This weekend, a new law passed by the Seattle City Council in May 2022 went into effect. Ostensibly designed to help app-based workers, the law sets out minimum amounts that deliver drivers need to be paid for food runs they undertake.
Completely unsurprisingly, the new law has led to costs of food delivery going up. That in turn is set to put a crunch on local restaurants, already hardly a rich sector able to absorb additional costs. It will also hurt none other than the app-based workers the law is supposed to protect.
The “App-Based Worker Minimum Payment Ordinance,” SMC 8.37, was passed by the City Council on May 31, 2022. The ordinance was sponsored by Councilmembers Herbold and Lewis—neither of whom still serve on the City Council today.
The ordinance requires that:
Network companies must pay the greater of:
- Minimum per-minute amount of $.044 and minimum per-mile amount of $.74 -or-
- Minimum per-offer amount of $5.
Already, KIRO is reporting that DoorDash, GrubHub and Instacart are charging customers more. But the law is also pressuring local restaurants.
Also per KIRO, Alexandra Serpanos, the owner of Nikos Gyros in Seattle said “I’m trying to keep this restaurant alive and afloat. The margins are so slim. It’s so hard for small businesses and you see small restaurants closing.” She added, “We’re going to be impacted. The customers are going to be impacted… if people can’t afford it, that’s obviously going to impact my sales. I can’t keep raising prices. There’s only so much people are willing to pay for a gyro or a salad.”
According to DoorDash’s data, “For a full-service restaurant, operators can expect the business to make anywhere between 0 and 15% profit, with the average restaurant profit margin landing around 5% – 10%, depending on your source.” But according to Toast, “the average restaurant profit margin usually falls between 3 – 5 percent.”
So, this is going to hammer an industry that is already not known for strong profit margins.
More ironically, if the cost of delivery goes up, Seattleites will likely just stop ordering food for delivery. This will, of course, result in less demand for deliveries and fewer opportunities for drivers to make money off of delivering food, even if theoretically they bank more per delivery run.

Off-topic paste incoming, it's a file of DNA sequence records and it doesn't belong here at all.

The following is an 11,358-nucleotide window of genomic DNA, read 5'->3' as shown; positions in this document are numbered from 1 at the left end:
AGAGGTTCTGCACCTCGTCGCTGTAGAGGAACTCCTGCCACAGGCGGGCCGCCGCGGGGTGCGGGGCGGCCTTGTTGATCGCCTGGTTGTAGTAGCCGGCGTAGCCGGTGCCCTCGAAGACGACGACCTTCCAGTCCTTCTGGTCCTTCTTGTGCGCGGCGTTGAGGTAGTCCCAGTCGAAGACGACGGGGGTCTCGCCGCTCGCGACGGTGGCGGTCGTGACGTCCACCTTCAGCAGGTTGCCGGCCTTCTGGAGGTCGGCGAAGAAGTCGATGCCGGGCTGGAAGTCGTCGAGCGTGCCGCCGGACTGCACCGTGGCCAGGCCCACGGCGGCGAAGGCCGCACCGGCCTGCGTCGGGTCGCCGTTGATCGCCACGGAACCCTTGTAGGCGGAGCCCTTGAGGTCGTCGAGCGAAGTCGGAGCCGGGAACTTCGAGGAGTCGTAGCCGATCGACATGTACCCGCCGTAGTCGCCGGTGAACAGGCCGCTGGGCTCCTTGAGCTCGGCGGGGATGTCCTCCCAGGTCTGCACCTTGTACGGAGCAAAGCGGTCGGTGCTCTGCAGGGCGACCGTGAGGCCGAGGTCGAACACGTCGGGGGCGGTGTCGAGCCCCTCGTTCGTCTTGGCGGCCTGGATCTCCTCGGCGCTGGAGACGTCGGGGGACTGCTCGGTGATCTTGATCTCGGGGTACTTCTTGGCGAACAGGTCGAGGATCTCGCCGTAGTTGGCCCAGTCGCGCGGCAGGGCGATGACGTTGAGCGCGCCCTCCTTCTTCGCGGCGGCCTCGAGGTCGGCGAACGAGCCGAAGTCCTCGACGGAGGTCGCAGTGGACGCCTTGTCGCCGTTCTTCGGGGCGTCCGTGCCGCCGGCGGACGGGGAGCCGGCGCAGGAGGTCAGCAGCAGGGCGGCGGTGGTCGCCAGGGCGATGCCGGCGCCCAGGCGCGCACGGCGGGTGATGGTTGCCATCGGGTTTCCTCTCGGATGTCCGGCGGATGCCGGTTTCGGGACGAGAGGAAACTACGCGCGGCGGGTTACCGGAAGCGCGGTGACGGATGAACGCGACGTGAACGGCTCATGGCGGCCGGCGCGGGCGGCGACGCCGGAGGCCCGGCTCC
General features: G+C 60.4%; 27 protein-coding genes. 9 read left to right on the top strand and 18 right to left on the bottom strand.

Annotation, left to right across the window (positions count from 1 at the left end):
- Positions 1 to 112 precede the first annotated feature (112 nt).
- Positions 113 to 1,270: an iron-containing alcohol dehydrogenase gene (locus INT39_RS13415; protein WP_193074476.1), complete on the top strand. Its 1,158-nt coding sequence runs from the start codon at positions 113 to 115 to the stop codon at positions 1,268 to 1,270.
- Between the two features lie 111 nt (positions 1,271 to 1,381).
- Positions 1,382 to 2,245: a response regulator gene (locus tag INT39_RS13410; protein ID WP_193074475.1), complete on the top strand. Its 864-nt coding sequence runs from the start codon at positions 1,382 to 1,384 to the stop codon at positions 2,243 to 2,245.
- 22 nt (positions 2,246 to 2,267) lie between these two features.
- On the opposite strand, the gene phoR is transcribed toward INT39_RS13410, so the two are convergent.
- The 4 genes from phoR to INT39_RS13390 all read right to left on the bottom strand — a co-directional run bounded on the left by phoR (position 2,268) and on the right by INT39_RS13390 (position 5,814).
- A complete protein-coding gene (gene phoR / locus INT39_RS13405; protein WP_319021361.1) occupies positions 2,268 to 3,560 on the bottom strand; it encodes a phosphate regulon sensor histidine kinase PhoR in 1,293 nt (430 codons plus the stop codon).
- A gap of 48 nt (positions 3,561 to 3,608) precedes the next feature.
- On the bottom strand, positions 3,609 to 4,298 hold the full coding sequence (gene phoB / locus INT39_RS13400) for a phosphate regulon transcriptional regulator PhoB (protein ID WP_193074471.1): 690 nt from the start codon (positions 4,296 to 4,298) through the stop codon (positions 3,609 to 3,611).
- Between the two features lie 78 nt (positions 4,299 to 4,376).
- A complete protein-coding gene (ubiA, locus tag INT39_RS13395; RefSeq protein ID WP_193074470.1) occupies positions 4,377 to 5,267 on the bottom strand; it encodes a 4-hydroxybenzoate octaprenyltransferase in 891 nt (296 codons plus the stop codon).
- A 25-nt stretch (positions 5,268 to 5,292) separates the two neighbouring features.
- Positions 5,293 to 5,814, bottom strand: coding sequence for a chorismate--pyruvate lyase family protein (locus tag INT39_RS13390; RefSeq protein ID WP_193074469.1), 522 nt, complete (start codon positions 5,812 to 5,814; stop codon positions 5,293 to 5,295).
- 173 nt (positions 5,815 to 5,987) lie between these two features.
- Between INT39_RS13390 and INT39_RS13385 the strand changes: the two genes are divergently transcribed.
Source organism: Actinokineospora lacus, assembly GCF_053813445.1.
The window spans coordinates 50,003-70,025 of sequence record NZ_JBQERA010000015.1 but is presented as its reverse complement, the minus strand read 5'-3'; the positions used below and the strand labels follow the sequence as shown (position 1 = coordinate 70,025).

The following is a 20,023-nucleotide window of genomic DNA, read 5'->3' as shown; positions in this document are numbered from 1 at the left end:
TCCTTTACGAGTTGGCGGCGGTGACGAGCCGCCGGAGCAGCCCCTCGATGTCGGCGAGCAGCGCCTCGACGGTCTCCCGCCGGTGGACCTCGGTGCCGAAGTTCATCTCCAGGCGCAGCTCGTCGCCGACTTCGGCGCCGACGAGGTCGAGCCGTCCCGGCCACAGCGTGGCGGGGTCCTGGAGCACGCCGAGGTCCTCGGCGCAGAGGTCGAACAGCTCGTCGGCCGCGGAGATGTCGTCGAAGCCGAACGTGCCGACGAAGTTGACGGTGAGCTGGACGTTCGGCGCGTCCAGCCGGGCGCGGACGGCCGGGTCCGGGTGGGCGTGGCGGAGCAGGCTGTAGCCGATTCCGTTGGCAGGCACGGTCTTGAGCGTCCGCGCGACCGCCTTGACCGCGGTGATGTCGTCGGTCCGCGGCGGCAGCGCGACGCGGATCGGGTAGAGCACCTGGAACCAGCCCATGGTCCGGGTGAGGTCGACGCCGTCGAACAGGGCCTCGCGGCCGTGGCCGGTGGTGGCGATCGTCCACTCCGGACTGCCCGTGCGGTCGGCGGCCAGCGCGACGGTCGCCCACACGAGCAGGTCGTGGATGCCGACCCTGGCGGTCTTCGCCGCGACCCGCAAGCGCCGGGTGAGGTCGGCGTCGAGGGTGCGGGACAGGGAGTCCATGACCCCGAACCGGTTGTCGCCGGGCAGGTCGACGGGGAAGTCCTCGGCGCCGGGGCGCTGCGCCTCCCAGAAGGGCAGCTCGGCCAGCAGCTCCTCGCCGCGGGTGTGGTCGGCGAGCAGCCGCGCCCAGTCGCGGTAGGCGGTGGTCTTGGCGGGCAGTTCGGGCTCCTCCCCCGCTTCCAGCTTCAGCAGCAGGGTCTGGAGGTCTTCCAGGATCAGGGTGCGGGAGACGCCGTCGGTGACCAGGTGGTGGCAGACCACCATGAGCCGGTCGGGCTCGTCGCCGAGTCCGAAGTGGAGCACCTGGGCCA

A customer interviewed by KIRO made this exact point, saying of the law coming into effect, “I’m less likely than to order out. I’m already a little bit weary of ordering out through Uber Eats or Grubhub or what have you because the fees are already pretty high up there. Some places it’s nearly double the cost of what that meal would have been.”
So there you have it: A law ostensibly put on the books to help delivery drivers is actually likely to dry up work for… delivery drivers.
As a side note, it looks like the delivery apps are largely defaulting (for now) to slapping the $5 fee on everything. But that might not make them compliant given the “greater of” language in the ordinance, which also sets out per minute and per mile rates.
Admittedly, taxi meters in many cities function with such a calculation, but it is much harder to tell people ordering food online what they will pay, definitively, when the total amount will not just be affected by distance and route, but also traffic—not always easily navigable in Seattle. If customers can assume the price will just be $5 a delivery higher, that is one thing. If the amount becomes more variable due to the “greater of” language, that will also dampen use of delivery apps which will also dry up opportunities for drivers.